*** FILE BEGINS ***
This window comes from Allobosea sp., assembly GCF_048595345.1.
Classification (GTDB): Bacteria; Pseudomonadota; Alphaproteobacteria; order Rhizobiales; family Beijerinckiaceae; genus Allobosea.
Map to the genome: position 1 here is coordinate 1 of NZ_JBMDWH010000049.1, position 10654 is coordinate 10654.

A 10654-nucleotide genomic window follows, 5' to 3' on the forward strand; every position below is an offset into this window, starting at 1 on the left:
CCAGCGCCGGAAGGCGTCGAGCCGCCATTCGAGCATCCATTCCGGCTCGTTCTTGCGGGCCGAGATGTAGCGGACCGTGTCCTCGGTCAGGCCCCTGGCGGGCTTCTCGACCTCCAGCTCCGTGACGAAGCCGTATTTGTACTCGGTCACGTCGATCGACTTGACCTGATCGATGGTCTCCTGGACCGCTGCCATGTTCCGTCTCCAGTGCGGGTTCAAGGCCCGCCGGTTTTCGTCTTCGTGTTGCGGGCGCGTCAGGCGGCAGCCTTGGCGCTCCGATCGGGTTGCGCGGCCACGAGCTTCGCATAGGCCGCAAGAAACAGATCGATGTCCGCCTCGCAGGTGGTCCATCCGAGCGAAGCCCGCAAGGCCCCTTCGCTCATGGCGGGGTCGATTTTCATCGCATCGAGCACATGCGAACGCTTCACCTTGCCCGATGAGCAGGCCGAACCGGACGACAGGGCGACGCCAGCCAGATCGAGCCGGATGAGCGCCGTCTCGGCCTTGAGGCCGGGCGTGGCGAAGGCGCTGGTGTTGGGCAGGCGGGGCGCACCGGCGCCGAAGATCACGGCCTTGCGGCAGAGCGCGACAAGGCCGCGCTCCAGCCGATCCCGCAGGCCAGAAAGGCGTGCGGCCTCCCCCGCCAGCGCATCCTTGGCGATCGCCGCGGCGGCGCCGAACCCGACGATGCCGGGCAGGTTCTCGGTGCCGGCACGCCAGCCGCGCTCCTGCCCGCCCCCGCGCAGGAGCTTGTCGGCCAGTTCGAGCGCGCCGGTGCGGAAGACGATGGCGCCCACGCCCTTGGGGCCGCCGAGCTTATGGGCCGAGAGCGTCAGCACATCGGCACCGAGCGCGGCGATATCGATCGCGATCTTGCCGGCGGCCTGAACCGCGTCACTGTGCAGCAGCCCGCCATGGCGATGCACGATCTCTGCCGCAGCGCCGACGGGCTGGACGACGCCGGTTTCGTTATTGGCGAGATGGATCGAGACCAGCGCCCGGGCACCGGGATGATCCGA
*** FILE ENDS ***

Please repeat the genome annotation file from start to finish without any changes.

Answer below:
This window comes from Allobosea sp., assembly GCF_048595345.1.
Classification (GTDB): Bacteria; Pseudomonadota; Alphaproteobacteria; order Rhizobiales; family Beijerinckiaceae; genus Allobosea.
Map to the genome: position 1 here is coordinate 1 of NZ_JBMDWH010000049.1, position 10654 is coordinate 10654.

A 10654-nucleotide genomic window follows, 5' to 3' on the forward strand; every position below is an offset into this window, starting at 1 on the left:
CCAGCGCCGGAAGGCGTCGAGCCGCCATTCGAGCATCCATTCCGGCTCGTTCTTGCGGGCCGAGATGTAGCGGACCGTGTCCTCGGTCAGGCCCCTGGCGGGCTTCTCGACCTCCAGCTCCGTGACGAAGCCGTATTTGTACTCGGTCACGTCGATCGACTTGACCTGATCGATGGTCTCCTGGACCGCTGCCATGTTCCGTCTCCAGTGCGGGTTCAAGGCCCGCCGGTTTTCGTCTTCGTGTTGCGGGCGCGTCAGGCGGCAGCCTTGGCGCTCCGATCGGGTTGCGCGGCCACGAGCTTCGCATAGGCCGCAAGAAACAGATCGATGTCCGCCTCGCAGGTGGTCCATCCGAGCGAAGCCCGCAAGGCCCCTTCGCTCATGGCGGGGTCGATTTTCATCGCATCGAGCACATGCGAACGCTTCACCTTGCCCGATGAGCAGGCCGAACCGGACGACAGGGCGACGCCAGCCAGATCGAGCCGGATGAGCGCCGTCTCGGCCTTGAGGCCGGGCGTGGCGAAGGCGCTGGTGTTGGGCAGGCGGGGCGCACCGGCGCCGAAGATCACGGCCTTGCGGCAGAGCGCGACAAGGCCGCGCTCCAGCCGATCCCGCAGGCCAGAAAGGCGTGCGGCCTCCCCCGCCAGCGCATCCTTGGCGATCGCCGCGGCGGCGCCGAACCCGACGATGCCGGGCAGGTTCTCGGTGCCGGCACGCCAGCCGCGCTCCTGCCCGCCCCCGCGCAGGAGCTTGTCGGCCAGTTCGAGCGCGCCGGTGCGGAAGACGATGGCGCCCACGCCCTTGGGGCCGCCGAGCTTATGGGCCGAGAGCGTCAGCACATCGGCACCGAGCGCGGCGATATCGATCGCGATCTTGCCGGCGGCCTGAACCGCGTCACTGTGCAGCAGCCCGCCATGGCGATGCACGATCTCTGCCGCAGCGCCGACGGGCTGGACGACGCCGGTTTCGTTATTGGCGAGATGGATCGAGACCAGCGCCCGGGCACCGGGATGATCCGA